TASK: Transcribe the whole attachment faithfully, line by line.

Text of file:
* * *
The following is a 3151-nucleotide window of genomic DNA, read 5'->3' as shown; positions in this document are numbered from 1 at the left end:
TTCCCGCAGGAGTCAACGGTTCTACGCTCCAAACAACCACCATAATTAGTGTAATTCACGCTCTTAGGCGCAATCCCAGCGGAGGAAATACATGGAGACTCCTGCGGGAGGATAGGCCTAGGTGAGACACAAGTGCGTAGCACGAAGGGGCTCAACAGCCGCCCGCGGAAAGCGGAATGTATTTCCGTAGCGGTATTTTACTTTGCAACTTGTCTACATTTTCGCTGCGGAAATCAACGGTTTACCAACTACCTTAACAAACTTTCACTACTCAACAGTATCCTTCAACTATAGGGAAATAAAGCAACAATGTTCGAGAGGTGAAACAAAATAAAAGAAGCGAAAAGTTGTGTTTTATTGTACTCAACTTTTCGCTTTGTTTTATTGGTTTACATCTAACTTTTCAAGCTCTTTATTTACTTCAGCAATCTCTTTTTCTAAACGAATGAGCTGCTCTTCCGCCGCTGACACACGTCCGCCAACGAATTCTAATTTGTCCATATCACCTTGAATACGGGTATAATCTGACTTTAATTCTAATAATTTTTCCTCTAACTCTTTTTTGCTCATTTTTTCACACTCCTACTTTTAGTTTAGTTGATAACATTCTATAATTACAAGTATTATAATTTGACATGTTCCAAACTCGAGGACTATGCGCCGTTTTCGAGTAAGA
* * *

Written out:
The following is a 3151-nucleotide window of genomic DNA, read 5'->3' as shown; positions in this document are numbered from 1 at the left end:
TTCCCGCAGGAGTCAACGGTTCTACGCTCCAAACAACCACCATAATTAGTGTAATTCACGCTCTTAGGCGCAATCCCAGCGGAGGAAATACATGGAGACTCCTGCGGGAGGATAGGCCTAGGTGAGACACAAGTGCGTAGCACGAAGGGGCTCAACAGCCGCCCGCGGAAAGCGGAATGTATTTCCGTAGCGGTATTTTACTTTGCAACTTGTCTACATTTTCGCTGCGGAAATCAACGGTTTACCAACTACCTTAACAAACTTTCACTACTCAACAGTATCCTTCAACTATAGGGAAATAAAGCAACAATGTTCGAGAGGTGAAACAAAATAAAAGAAGCGAAAAGTTGTGTTTTATTGTACTCAACTTTTCGCTTTGTTTTATTGGTTTACATCTAACTTTTCAAGCTCTTTATTTACTTCAGCAATCTCTTTTTCTAAACGAATGAGCTGCTCTTCCGCCGCTGACACACGTCCGCCAACGAATTCTAATTTGTCCATATCACCTTGAATACGGGTATAATCTGACTTTAATTCTAATAATTTTTCCTCTAACTCTTTTTTGCTCATTTTTTCACACTCCTACTTTTAGTTTAGTTGATAACATTCTATAATTACAAGTATTATAATTTGACATGTTCCAAACTCGAGGACTATGCGCCGTTTTCGAGTAAGA